Make no mistake about it, Paul Rabil bleeds Ravens purple. But there were some times last weekend during the Ravens-Patriots AFC Championship Game that one of the most prolific talents in lacrosse today had a twinge for at least one close friend on the Patriots sideline.
How can one of the most storied players in the history of lacrosse in Baltimore history, leading Johns Hopkins to an NCAA title, think such things? Well, when you play half your season -- the outdoor half -- in Boston and count Pats coach, mega lacrosse fan and longtime Annapolis resident Bill Belichick as a friend and mentor, your loyalties can be a little divided, at least for a few minutes on a football Sunday -- but not for long.
"I am ecstatic for the city and for what this means not just to all the athletes who play here but for the shopkeepers, the vendors, the fans who are so good to all of us who have played at a high level in Baltimore," Rabil said this week while on his way to a University of Maryland hoops game. "This is such a hardworking town, and you see how much the players like Ray Lewis and the Ravens and what the Orioles resurgence means, and you have to be proud to be at least part of that tradition, it is great to be in the city even though I don't play here professionally right now."
Rabil, one of the most decorated players in the history of lacrosse (he was named 2012 MLL Offensive Player of the Year after setting the league’s single-season point record, scoring 72 points in 14 games and is one of three players in lacrosse to have won an MLL, NLL, World Championship, and Division 1 Championship in his career) is spending his first full indoor season as a member of the Philadelphia Wings.
However, he still returns home to Maryland during the week to help run his foundation and tend to his other business ventures which have helped make him the new face of the fastest growing sport in North America.
Part of that success in lacrosse has brought him to Boston for summers outdoors and got to have him spend some time around the Patriots and their coach, another man passionate about lacrosse from his younger days when his father was coaching at Navy.
"Coach Belichick has been a friend and a mentor for me for years and what he has achieved in his career is very special, so I always have nothing but the best thoughts for him," Rabil added. "However as athletes we know where to draw that line in competition, and that spirit of competition, especially at the level the Pats and the Ravens were playing at last Sunday, is what we all aspire to as athletes. End of the day, I couldn't be happier for Baltimore and its fans and like all of them, I can't wait for Super Bowl Sunday."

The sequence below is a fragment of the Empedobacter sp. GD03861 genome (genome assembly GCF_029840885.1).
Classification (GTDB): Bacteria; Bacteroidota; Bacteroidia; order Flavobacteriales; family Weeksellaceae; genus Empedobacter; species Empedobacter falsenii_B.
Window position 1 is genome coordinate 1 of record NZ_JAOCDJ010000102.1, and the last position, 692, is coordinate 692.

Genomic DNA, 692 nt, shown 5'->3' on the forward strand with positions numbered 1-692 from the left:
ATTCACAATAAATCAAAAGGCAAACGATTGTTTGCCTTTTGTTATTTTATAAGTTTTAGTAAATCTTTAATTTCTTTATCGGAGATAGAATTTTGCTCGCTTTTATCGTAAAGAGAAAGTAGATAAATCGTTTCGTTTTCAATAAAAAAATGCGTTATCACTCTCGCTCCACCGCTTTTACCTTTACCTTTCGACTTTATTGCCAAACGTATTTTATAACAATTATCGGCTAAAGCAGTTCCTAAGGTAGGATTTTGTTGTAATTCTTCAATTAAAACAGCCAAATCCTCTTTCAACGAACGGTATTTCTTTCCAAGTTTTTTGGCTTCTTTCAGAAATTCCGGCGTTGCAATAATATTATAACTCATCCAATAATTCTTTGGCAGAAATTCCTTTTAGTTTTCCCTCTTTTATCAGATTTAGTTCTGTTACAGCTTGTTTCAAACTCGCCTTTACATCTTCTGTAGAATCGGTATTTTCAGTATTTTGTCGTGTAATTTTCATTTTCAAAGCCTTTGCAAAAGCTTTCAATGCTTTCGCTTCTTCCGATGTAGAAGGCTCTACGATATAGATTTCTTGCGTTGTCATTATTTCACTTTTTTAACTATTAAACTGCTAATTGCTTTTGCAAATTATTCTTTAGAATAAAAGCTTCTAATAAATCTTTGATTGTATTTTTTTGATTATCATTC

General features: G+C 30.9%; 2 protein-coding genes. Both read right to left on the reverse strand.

As a sport, professional lacrosse is still looking to break through in the mainstream at the professional level with both the indoor and outdoor games.
At the grassroots the game, for both boys and girls, is seeing unprecedented growth outside of its traditional home in the Mid-Atlantic states, with more and more high schools, clubs and now colleges adding programs in the Midwest and the Rocky Mountain states.
The sport has had some crossover stars in the '90's, but none who could deliver a fan base that loves the buzz and will be drawn into the game.
Many feel Rabil, with his socially conscious style, amazing athletic skill, strong business savvy, and rugged good looks could be that guy, and his endorsements, which make him the sports' first million dollar athlete, seem to bear that out.
Be that as it may, right now he is content playing in Philly, spending weeks when not practising in the Capitol district and rooting for the Ravens.
"You see how they have captured the city with their strong work ethic, everyone is drawn to them, from elite athletes like Michael Phelps to the guy on the corner," he added. "They embody this city and as an athlete, they help me push myself to be great as well."
It's a fun time to be in the city, even for one of its legendary but still rising young athletes who first tasted success there and now watched the goings-on very closely, even from rival cities like Philly and Boston.
Friendship with a legendary coach is one thing; remembering your roots is another.